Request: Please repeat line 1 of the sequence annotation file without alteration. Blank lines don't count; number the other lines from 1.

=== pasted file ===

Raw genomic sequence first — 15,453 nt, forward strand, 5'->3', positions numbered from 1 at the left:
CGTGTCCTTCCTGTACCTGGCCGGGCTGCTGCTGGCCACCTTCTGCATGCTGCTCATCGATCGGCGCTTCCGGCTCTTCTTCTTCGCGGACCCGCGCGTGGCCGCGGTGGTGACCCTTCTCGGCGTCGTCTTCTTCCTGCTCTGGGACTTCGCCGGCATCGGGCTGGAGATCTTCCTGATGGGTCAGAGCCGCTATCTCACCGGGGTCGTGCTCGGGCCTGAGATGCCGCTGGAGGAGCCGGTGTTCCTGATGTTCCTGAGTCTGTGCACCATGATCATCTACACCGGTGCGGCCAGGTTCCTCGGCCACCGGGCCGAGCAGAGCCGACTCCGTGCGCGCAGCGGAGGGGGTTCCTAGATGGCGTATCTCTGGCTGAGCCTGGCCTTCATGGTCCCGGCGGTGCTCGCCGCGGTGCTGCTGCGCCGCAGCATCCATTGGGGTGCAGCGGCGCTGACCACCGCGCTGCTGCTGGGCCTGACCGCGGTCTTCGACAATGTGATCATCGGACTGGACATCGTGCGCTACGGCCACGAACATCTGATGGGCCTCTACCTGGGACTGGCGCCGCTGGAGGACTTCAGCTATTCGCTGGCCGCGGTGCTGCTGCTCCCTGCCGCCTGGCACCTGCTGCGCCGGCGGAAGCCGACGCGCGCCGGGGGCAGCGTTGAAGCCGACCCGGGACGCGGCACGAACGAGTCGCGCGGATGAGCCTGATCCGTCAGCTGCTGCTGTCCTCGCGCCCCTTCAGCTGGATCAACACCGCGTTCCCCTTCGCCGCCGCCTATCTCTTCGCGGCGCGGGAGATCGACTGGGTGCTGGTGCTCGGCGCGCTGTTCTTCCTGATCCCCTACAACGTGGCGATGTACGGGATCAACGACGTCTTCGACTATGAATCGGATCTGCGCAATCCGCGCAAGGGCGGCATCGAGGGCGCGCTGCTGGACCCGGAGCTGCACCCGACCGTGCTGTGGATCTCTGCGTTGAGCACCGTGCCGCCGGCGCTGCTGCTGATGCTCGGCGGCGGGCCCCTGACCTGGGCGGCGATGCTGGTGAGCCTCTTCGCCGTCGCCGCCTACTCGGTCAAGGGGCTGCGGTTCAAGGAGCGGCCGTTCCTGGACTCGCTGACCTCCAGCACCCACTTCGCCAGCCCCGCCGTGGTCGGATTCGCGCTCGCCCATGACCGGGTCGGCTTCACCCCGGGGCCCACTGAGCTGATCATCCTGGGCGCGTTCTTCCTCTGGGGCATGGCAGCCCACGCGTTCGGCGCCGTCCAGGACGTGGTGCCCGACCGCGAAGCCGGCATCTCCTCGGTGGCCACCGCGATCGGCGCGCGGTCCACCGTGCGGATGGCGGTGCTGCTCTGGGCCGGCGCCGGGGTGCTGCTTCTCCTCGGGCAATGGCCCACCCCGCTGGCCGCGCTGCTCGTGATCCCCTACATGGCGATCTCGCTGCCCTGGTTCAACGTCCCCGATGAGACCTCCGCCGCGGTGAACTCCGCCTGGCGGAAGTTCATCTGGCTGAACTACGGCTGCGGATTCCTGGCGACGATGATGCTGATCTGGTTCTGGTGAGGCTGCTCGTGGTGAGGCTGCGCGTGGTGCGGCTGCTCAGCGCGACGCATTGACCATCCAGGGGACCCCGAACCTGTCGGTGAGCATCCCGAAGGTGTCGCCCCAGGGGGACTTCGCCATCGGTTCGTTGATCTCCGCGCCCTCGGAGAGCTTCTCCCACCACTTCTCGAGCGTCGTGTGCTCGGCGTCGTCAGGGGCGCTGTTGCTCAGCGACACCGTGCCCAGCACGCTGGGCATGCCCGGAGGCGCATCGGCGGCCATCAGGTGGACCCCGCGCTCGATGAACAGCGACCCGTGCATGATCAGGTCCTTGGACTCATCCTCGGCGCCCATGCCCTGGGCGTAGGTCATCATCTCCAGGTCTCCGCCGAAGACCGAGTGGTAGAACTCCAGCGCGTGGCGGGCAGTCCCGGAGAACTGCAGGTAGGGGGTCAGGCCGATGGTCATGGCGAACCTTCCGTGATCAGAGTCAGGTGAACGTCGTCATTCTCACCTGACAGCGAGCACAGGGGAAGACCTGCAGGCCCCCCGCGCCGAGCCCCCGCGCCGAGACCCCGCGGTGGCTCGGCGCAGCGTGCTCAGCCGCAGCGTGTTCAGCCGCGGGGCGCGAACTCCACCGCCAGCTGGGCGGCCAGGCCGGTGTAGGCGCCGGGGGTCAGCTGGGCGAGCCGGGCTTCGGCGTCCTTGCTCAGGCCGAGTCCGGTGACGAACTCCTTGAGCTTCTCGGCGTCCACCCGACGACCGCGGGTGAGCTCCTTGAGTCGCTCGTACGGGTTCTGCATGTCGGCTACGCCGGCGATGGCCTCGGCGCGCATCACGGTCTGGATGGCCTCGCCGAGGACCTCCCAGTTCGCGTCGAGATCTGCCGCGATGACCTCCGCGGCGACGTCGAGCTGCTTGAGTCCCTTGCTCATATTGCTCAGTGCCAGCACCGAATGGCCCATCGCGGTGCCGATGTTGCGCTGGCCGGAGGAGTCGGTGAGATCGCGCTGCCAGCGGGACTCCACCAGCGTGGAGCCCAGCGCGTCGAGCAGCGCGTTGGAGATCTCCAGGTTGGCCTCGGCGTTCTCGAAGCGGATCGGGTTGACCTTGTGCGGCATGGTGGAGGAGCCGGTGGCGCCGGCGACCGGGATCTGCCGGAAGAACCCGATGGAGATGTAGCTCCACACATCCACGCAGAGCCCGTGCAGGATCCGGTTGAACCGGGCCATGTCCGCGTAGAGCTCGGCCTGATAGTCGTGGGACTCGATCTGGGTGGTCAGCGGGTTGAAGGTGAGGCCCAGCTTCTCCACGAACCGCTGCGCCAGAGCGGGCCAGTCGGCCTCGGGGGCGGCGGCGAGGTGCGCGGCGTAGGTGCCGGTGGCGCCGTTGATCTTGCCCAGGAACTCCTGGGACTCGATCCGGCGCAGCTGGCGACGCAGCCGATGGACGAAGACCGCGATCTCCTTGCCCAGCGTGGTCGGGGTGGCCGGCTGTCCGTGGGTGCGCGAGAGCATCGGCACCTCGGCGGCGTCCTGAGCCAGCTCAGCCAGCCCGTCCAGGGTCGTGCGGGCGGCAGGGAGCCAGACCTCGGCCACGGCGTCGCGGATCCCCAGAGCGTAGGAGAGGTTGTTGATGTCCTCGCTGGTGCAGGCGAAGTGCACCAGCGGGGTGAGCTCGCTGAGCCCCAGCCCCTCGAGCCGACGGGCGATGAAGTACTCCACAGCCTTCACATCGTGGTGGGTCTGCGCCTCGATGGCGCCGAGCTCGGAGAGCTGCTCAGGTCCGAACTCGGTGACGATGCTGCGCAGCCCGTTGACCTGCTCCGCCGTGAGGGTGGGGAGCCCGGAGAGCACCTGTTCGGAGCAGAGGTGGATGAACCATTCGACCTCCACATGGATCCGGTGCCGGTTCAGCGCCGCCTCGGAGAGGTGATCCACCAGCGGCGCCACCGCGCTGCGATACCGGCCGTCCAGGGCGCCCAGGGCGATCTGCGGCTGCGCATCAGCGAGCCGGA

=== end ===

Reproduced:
Raw genomic sequence first — 15,453 nt, forward strand, 5'->3', positions numbered from 1 at the left: